The Prmie Minister said John Kerry's comments were 'not appropriate'
The US has criticised Theresa May after her office rebuked US Secretary of State John Kerry for comments he made about Israel.
Mr Kerry caused controversy when he branded the Netanyahu administration the "most right-wing in Israel's history".
In what Downing Street admitted was an unusual move, the Prime Minister's spokesman responded by saying it was "not appropriate" to attack the composition of the democratically elected government of an ally.
In comments which appeared more in tune with the outlook being taken by President-elect Donald Trump, Mrs May said it was wrong to focus on single issues like settlement building, rather than the wider peace process.
Earlier this week Mr Kerry accused the Israeli government of undermining attempts to reach a two-state solution to the conflict with the Palestinians by continuing to build settlements in the West Bank.
While the UK said it opposed such developments in the occupied territories, Number 10 made clear a more broadly ranged approach was needed to encourage peace.
A spokesman for the Prime Minister said: "The settlements are far from the only problem in this conflict. In particular, the people of Israel deserve to live free from the threat of terrorism, with which they have had to cope for too long.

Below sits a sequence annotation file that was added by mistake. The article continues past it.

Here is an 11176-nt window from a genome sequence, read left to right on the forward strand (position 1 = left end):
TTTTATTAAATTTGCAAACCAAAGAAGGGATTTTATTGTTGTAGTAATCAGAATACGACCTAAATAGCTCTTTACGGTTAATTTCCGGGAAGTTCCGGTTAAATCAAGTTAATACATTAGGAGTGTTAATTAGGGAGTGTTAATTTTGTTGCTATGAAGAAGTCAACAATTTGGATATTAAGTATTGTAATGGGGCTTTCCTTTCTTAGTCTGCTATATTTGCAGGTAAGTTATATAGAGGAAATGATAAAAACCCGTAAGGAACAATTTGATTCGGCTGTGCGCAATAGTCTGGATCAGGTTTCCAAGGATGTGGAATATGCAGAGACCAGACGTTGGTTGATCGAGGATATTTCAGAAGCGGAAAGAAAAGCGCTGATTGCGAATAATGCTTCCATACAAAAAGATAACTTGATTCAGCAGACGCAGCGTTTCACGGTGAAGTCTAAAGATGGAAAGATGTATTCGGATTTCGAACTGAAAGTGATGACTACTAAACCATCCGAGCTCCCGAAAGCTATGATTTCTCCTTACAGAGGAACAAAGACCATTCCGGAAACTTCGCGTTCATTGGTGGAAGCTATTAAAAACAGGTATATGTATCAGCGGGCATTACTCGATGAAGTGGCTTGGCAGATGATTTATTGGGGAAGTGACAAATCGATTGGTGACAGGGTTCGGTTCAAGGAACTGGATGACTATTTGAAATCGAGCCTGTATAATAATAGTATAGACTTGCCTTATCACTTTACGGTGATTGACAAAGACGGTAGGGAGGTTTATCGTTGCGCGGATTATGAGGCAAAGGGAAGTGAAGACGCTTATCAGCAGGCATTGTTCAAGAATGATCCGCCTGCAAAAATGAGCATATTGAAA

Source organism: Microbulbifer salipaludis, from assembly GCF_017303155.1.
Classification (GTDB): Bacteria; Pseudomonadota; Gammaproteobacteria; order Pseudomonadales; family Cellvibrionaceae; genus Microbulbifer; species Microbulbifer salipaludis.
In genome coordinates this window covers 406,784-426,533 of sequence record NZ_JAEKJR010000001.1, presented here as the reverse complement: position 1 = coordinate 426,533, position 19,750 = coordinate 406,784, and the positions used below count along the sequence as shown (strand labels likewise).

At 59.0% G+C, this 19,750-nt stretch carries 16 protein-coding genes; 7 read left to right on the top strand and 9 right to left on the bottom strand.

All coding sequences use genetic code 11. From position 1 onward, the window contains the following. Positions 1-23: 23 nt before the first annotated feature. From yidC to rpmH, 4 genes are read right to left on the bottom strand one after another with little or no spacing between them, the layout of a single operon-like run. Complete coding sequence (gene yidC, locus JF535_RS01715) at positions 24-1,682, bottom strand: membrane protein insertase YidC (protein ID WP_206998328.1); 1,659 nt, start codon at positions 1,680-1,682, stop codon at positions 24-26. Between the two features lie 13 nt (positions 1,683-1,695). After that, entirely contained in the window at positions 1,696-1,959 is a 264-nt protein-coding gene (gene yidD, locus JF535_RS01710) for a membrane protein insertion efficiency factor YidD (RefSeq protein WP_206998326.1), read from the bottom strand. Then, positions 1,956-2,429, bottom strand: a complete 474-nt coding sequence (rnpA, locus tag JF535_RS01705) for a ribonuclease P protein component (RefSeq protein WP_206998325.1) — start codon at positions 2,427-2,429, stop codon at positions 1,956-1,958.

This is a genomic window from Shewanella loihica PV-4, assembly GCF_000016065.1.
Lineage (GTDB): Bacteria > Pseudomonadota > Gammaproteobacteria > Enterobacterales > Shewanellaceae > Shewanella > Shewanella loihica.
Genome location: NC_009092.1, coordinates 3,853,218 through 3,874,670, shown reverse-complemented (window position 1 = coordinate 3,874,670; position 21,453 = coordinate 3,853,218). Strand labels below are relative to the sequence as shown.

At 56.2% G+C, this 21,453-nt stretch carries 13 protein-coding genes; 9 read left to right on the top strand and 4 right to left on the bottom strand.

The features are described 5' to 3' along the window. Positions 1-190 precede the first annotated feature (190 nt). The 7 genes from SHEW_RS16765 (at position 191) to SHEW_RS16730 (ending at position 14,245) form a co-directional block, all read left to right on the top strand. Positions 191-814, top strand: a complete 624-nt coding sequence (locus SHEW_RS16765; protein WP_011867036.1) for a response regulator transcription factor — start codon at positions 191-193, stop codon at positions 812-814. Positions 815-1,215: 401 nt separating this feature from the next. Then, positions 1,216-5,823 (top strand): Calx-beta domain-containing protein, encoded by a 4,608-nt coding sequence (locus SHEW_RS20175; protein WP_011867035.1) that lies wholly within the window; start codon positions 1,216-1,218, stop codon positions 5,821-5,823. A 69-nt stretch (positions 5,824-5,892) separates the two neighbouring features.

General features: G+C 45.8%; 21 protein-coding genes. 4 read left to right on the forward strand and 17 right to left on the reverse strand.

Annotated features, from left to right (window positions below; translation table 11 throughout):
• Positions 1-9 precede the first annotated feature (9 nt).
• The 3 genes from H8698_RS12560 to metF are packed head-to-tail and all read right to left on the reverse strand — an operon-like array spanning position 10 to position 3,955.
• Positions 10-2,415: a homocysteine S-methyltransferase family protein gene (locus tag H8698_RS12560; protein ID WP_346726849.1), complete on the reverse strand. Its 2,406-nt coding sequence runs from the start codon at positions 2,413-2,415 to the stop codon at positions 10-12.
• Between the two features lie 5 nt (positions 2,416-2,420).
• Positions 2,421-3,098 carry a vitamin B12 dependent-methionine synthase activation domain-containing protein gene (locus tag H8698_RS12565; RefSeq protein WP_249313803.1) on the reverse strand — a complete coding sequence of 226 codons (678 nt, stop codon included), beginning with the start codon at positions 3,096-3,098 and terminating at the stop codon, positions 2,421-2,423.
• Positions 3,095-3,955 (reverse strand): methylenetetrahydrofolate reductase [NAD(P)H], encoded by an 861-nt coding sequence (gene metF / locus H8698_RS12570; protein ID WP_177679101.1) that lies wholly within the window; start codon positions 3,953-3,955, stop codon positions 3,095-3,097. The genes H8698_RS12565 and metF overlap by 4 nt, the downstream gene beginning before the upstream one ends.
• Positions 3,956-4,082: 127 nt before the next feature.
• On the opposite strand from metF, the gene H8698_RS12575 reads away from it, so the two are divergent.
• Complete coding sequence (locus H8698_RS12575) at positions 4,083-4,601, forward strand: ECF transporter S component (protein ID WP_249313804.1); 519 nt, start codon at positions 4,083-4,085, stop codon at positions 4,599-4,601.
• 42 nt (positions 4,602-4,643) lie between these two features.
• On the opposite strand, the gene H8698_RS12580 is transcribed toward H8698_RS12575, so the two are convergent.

"And we do not believe that it is appropriate to attack the composition of the democratically elected government of an ally.
"The Government believes that negotiations will only succeed when they are conducted between the two parties, supported by the international community."
The US state department reacted with similar vigour to the UK government's statement.
A spokesperson told The Guardian newspaper: "We are surprised by the UK Prime Minister's office statement given that Secretary Kerry's remarks - which covered the full range of threats to a two-state solution, including terrorism, violence, incitement and settlements - were in-line with the UK's own longstanding policy and its vote at the United Nations last week."
The UK backed the UN resolution passed last week that condemned the continued expansion of settlements in the Palestinian territories.
But the Prime Minister's spokesman told Sky News she was expressing concern about the language Mr Kerry had used.
Some are viewing Downing Street's move as an attempt to align the UK with the incoming Trump administration.
President-elect Trump, who made pro-Israel comments during the election campaign, responded angrily to the UN resolution, claiming on Twitter: "The big loss for Israel in the United Nations will make it much harder to negotiate peace. Too bad, but we will get it done anyway!"